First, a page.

New York’s SMOKEOUT Act Aims to Halt Unlicensed Marijuana Businesses

The SMOKEOUT Act New York: Clearing the Haze on Unlicensed Cannabis Businesses

Hey there, fellow cannabis enthusiasts! Today, we’re diving into the buzzing world of cannabis , and our spotlight is on the Empire State, New York. Buckle up as we discuss the latest buzzword in the cannabis industry: the SMOKEOUT Act New York.

Unpacking the SMOKEOUT Act New York

So, you’ve probably heard about New York’s recent efforts to expand its regulated marijuana market. But here’s the twist: a new is shaking things up. It’s called the SMOKEOUT Act, short for “Stop Marijuana Over-proliferation and Keep Empty Operators of Transactions.” Catchy, right?

The brain behind this bill is Assemblymember Jenifer Rajkumar, and it’s all about giving local governments more authority. They’re arming municipalities with the power to close down unlicensed cannabis businesses and confiscate their stash. Up until now, this task primarily fell on the shoulders of state regulators with the Cannabis Control Board (CCB).

Why the SMOKEOUT Act Matters

But why is this bill necessary? Well, New York has been struggling with a surge of illegal cannabis operators ever since the state’s legalization law rolled out. These “smoke shops” have been popping up like , openly selling unregulated cannabis and other shady goods, often with little fear of .

This unregulated chaos has caused a multitude of problems. Not only does it endanger the safety of communities, shop employees, and customers, but it also creates unfair competition for licensed dispensaries. Licensed establishments have to jump through hoops to provide rigorously tested and regulated cannabis, while smoke shops can offer their products at lower prices.

The Bigger Picture

So, where does the SMOKEOUT Act New York fit into the bigger picture? It’s all part of New York’s mission to grow its legal cannabis industry while cracking down on these rogue storefronts. Governor Kathy Hochul emphasized this when she stated that their top priority is to support the legal cannabis industry’s growth while eradicating illicit operations.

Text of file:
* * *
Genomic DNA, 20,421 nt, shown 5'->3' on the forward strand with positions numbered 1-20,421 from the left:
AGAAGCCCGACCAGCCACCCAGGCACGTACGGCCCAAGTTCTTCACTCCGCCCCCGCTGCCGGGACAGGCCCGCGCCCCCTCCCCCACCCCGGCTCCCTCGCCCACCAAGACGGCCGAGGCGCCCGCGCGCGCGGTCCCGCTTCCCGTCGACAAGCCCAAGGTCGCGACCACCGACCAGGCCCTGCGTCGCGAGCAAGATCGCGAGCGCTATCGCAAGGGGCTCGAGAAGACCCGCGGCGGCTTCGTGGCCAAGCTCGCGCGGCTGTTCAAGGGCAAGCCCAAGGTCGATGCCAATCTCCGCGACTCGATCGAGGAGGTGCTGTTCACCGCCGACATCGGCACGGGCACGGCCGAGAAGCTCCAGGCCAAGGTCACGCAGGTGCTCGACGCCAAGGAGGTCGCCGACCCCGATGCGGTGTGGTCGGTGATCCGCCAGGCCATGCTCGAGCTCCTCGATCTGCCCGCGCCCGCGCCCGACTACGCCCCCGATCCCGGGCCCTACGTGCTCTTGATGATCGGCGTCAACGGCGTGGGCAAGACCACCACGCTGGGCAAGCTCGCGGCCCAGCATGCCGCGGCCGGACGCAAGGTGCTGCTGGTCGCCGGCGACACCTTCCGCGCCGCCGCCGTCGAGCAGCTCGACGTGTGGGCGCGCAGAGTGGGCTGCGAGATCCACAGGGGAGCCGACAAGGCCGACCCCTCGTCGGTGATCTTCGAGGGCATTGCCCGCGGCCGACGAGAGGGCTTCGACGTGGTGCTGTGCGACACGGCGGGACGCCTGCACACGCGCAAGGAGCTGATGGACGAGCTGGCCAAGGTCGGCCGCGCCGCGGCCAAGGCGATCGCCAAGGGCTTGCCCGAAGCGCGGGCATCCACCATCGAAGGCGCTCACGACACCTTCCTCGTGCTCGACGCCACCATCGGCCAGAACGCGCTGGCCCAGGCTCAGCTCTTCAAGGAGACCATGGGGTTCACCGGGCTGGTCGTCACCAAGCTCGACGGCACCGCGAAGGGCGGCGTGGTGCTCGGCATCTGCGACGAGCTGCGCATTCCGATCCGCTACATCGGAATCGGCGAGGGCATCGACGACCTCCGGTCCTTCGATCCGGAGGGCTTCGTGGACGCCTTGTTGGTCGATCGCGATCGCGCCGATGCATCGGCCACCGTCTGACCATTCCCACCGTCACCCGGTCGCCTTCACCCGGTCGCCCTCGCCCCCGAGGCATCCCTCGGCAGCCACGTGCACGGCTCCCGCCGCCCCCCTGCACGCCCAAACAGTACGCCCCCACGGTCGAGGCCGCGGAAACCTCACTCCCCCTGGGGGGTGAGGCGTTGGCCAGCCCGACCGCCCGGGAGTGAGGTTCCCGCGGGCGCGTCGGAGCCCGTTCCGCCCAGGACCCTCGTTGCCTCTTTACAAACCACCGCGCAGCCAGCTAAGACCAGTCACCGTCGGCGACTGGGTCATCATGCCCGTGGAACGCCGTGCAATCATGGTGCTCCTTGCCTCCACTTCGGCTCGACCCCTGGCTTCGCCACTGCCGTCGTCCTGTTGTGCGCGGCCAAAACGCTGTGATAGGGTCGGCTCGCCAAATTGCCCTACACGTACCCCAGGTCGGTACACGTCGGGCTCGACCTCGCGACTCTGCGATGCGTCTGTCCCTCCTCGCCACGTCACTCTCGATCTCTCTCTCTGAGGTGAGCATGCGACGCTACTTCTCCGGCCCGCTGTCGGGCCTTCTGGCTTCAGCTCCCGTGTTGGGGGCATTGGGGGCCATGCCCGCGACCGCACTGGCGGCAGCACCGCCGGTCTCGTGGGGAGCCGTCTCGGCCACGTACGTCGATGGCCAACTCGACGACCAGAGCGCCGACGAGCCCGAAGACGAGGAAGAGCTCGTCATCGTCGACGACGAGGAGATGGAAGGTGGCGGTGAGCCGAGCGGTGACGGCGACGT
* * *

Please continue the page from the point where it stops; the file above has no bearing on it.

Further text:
Now, let’s throw in some numbers: In , New Yorkers purchased over 3.5 million cannabis products, with total sales expected to exceed $150 million once December’s figures are added. And when it comes to enforcement, the state confiscated a whopping 11,600 pounds of illicit products worth around $56 million. They were on fire, performing 369 enforcement inspections on these rogue operations.

A Shift in Perspective

Speaking of New York’s cannabis landscape, there have been some positive shifts recently. The state’s Department of Labor published a bunch of sample job descriptions for various roles in the legal cannabis industry. This move aims to make the hiring process smoother and help prospective employees understand their qualifications for different positions within the cannabis field.

Governor Hochul also signed legislation that eases the way for financial institutions to work with state-licensed cannabis clients. This is a big win for the industry. And she didn’t stop there – she also signed a bill to provide tax relief to New York City’s marijuana businesses, which were blocked from making federal deductions under the IRS’s 280E code.

A Few Speed Bumps Along the Way

While there’s been progress, there have been some hiccups too. Hochul vetoed a bill that would have allowed hemp seeds in animal feed, disappointing pet owners and cannabis alike. And remember the bill that would have allowed licensed marijuana producers to sell products to tribal retailers? Hochul gave that one the thumbs-down as well.

Setting the Record Straight

Now, let’s address some misconceptions. There’s been talk about cannabis being contaminated with , a potent opioid. But here’s the deal: New York’s Office of Cannabis Management (OCM) is setting the record straight. While fentanyl has been found in drugs like MDMA and heroin, there’s no concrete evidence of marijuana being laced with it. OCM even released a factsheet on the issue, emphasizing that it’s a misconception.

Shifting Focus on THC Testing

On another note, the state’s Office of Addiction Services and Supports (OASAS) revised its guidance regarding THC testing for people in disorder . They now recommend marijuana screening only if the patient aims to reduce or quit cannabis as part of their treatment goals.

Black Friday Cannabis Shopping

Lastly, remember the post-Thanksgiving Black Friday? Well, regulators encouraged people to support small businesses by shopping for cannabis at licensed retailers. It’s a great way to score some deals while helping out your local cannabis shops.

And there you have it, folks – a rundown of the latest cannabis happenings in the Empire State. We hope you enjoyed our casual chat about the SMOKEOUT Act New York and other cannabis news. Stay tuned for more updates, and don’t forget to thank Kyle Jaeger for keeping us in the loop!

Rosemary Puffman
I'm Rosemary, a staunch supporter of cannabis legalization and its potential benefits. My roles as a writer, cannabis entrepreneur, and informed investor allow me to contribute to the evolving narrative around cannabis. Through my writing, I aim to destigmatize and educate, while my business ventures and strategic investments align with my belief in the positive impact of responsible cannabis use.

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